• #9
                  Anybody want to throw in on a pool when Fireball Tool finds this thread and comes out with his adjustable bending jig for presses? He's already got a list of potential buyers.

                  Comment


                  • #10
                    The vise is CI? Well, yes. But so are the X blocks it is resting on.

                    Sounds like a contest as to which would break first to me.

                    Looks like a good idea to me. I say go for it. I may look for an old drill press style vise for my press.



                    Originally posted by SLK001 View Post
                    Just remember that that vice is just cast iron. Too much pressure and SNAP - there goes another one!
                    Paul A.
                    SE Texas

                    Make it fit.
                    You can't win and there IS a penalty for trying!

                    Comment


                    • #11
                      A lot of vises have hardened steel jaws that I'd expect will leave score marks in the outer faces and even peel off shavings. But given even a slight radius and smoothed up the stock should simply slide into place with nothing more than some scuffs on the mill scale. Sort of a cross between your vise idea and Matt's round stock "jaws".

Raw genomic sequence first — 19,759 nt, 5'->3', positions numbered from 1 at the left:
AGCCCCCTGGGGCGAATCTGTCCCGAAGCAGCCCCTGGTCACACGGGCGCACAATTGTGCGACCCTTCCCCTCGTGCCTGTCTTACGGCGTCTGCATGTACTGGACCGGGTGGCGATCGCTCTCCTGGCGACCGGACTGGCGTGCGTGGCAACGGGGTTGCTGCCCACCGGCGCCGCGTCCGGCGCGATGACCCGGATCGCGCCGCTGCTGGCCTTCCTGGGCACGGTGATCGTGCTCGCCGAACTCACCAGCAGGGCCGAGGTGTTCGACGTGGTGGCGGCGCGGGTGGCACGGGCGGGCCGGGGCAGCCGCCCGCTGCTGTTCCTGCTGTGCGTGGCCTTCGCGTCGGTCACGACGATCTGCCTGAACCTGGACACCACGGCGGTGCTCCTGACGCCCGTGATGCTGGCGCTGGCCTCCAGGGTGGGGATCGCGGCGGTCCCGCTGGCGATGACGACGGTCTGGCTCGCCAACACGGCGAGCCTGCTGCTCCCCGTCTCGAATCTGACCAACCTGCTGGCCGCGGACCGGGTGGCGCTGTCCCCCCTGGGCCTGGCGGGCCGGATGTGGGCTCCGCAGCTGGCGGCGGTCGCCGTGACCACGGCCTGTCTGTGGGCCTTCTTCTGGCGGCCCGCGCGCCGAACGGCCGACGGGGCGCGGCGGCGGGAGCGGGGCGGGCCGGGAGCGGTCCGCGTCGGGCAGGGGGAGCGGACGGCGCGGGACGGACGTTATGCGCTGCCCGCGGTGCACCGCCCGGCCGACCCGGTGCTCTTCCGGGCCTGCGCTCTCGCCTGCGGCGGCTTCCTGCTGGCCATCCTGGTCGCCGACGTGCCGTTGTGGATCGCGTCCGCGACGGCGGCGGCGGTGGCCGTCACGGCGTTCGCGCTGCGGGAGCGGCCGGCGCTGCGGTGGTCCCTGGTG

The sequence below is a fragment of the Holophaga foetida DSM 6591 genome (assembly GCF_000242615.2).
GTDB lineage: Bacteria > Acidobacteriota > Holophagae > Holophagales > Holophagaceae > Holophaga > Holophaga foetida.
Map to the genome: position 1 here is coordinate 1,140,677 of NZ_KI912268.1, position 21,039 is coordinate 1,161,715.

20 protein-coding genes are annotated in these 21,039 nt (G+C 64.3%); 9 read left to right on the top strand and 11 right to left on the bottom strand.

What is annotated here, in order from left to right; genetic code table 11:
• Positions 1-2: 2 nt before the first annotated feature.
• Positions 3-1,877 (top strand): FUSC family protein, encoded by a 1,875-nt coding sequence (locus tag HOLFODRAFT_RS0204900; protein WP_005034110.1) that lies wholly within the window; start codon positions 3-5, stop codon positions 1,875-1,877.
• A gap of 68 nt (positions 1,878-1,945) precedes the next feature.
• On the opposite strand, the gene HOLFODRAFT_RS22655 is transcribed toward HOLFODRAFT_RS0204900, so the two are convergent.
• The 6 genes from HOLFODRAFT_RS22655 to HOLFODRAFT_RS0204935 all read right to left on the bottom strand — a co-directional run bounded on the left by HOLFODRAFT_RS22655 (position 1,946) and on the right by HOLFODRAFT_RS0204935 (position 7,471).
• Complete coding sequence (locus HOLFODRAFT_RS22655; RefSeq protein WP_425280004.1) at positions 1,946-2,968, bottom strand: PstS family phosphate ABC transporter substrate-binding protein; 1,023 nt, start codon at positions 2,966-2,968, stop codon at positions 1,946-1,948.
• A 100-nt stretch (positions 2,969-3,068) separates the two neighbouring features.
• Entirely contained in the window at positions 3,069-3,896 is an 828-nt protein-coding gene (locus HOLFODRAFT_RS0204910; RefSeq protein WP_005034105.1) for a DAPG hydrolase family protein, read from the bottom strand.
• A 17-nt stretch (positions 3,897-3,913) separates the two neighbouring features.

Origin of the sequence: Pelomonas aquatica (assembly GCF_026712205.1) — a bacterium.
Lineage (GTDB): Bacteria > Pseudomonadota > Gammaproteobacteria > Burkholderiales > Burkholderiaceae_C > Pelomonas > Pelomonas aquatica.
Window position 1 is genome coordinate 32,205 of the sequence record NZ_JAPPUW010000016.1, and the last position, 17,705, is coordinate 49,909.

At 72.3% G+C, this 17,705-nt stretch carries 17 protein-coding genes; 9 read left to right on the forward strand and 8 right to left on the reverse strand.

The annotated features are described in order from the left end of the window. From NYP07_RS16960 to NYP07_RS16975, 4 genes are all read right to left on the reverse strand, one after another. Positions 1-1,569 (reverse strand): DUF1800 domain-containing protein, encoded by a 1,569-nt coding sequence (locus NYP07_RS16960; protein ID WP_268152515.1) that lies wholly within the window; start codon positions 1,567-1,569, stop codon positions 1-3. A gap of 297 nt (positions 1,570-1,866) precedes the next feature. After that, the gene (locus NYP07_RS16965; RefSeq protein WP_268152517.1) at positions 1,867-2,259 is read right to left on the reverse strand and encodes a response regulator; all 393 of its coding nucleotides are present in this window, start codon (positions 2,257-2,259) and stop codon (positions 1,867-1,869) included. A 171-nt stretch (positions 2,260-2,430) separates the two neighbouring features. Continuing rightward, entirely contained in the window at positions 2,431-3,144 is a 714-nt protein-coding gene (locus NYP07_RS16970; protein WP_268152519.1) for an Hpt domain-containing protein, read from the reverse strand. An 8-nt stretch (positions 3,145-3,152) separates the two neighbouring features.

This also isn't a lot different than the bending presses that use a sharpish "V" as the top die and a "U" channel with smoothed edges for the lower die and allow pressing to any angle up to around an acute 80'ish degrees. Same sort of idea but now you just have an adjustable version.

                      If it's a decently "tight" vise I'm sure this sort of abuse will make it loosen up fairly quickly. I don't think I'd want to do this on a nicer vise that I like to use for drilling. But if it's a cheap wobbly old vise I'd lose no sleep whatsoever over it.